IAG sets deadline for Iberia restructuring deal
- Associated Press
- November 9, 2012 - 3:16 AM
LONDON - International Airlines Group on Friday warned that its Spanish carrier Iberia was "in a fight for survival" and unveiled a restructuring plan to cut 4,500 jobs as it reported a drop in third-quarter profit.
Iberia CEO Rafael Sanchez-Lozano said the carrier is losing money in all its markets and was "burning (EURO)1.7 million ($2.17 million) every day."
"Iberia has to modernize and adapt to the new competitive environment as its cost base is significantly higher than its main competitors in Spain and Latin America."
IAG has given its unions a Jan. 31 deadline to reach agreement on the job cuts. If one hasn't been reached by then, the company warned said there will be deeper cuts and a more radical reduction in Iberia's operations. The proposed job cuts would shrink Iberia's payroll from 20,000 to 15,500, the company said.
The airline will reduce its capacity by 15 percent, suspend non-profitable routes and shed 25 aircraft.
In a statement published through Spain's stock market regulator CNMV, IAG said Friday that "Iberia will reduce salaries and improve productivity in its short- and medium-haul mainline operations" by implementing salaries and productivity levels for pilots and cabin crew as low cost carrier benchmarks.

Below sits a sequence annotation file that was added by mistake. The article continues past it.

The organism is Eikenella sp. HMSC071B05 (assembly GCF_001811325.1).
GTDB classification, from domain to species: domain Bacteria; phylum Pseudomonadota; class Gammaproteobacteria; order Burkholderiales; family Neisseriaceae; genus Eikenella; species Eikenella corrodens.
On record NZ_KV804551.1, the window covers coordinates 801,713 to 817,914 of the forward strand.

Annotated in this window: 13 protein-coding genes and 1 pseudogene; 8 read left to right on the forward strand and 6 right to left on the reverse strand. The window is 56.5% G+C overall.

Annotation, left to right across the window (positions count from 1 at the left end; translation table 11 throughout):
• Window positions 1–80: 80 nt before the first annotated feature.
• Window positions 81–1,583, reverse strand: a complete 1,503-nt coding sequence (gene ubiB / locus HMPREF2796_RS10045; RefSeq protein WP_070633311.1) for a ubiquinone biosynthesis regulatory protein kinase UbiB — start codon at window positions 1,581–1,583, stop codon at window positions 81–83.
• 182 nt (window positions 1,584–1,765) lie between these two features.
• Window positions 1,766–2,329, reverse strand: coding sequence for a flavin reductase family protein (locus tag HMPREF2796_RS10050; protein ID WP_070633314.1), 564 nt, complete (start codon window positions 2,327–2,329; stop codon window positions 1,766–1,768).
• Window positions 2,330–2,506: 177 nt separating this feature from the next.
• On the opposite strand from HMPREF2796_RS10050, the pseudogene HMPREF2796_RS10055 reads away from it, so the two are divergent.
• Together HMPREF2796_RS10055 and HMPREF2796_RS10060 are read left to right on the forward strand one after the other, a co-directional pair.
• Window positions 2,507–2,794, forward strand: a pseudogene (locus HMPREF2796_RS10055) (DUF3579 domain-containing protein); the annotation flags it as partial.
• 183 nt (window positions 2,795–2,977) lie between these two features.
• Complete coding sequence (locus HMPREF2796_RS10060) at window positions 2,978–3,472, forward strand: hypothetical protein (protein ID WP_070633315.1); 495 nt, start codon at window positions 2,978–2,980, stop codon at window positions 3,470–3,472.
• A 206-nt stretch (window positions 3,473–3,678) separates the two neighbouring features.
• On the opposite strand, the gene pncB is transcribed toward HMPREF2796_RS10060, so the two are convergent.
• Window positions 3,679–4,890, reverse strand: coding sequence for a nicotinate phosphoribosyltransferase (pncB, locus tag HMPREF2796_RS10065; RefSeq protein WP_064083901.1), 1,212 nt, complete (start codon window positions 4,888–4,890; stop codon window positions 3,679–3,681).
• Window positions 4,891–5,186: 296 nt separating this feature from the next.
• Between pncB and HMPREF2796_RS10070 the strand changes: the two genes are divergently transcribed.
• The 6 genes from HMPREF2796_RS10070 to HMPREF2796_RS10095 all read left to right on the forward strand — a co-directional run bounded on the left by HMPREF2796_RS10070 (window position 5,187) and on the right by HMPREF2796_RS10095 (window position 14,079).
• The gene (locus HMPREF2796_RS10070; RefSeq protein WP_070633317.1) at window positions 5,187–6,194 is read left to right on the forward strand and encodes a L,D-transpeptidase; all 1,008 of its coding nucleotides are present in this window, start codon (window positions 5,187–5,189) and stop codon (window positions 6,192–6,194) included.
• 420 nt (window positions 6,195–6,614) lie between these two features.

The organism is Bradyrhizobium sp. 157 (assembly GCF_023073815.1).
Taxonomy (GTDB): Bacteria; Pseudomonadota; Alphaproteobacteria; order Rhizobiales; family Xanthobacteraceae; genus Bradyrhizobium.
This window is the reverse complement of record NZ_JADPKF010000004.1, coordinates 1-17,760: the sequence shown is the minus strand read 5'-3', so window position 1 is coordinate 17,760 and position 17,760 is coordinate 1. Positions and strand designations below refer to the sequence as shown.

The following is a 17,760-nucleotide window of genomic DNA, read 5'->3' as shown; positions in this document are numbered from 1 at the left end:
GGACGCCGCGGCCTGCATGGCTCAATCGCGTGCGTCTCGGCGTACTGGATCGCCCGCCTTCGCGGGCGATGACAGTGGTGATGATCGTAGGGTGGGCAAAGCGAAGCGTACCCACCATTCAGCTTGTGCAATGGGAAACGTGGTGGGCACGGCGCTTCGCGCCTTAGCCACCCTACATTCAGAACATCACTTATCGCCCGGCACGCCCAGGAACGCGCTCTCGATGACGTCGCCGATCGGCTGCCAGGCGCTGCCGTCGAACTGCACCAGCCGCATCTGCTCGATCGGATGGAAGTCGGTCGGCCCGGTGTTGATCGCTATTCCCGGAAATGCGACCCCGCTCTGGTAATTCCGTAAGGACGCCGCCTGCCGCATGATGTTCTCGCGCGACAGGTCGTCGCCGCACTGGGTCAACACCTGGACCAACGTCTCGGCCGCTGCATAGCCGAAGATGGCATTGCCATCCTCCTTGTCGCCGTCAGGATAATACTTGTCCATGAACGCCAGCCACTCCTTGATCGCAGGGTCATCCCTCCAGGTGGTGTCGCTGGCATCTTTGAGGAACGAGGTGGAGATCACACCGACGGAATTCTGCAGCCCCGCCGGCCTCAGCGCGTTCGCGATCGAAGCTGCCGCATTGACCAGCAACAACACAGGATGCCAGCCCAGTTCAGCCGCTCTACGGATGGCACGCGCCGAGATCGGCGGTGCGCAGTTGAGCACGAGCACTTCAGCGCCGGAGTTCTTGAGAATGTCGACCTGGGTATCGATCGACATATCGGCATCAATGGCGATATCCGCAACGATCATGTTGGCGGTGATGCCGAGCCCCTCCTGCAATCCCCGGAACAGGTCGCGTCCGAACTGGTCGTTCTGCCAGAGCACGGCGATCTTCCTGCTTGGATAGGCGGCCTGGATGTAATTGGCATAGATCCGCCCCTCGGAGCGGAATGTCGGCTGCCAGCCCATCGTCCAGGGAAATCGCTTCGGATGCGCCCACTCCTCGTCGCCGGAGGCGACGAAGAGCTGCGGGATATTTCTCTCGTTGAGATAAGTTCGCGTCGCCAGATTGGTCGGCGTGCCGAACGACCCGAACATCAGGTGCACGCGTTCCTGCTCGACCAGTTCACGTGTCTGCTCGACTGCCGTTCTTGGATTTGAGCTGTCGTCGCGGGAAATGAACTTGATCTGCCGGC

IAG shares were up half a percent at 168.8 pence in early trading in London.
For the three months to Sept. 30, IAG reported a net profit of (EURO)237 million ($302 million), down 11 percent from (EURO)267 million a year earlier. Revenue was up 11 percent but expenditure on operations increased by 14 percent.
Iberia's nine-month operating loss of (EURO)262 million ate up most of the (EURO)286 million profit from British Airways, IAG said.
IAG announced Thursday that it was bidding to take over Spanish low-cost airline Vueling, in which Iberia already had a 46 percent stake. Analysts say buying Vueling could be a quicker way for IAG to combat competition in Spain's low-cost sector than growing its own instead of trying to grow its own subsidiary .
Harold Heckle in Madrid contributed to this report.
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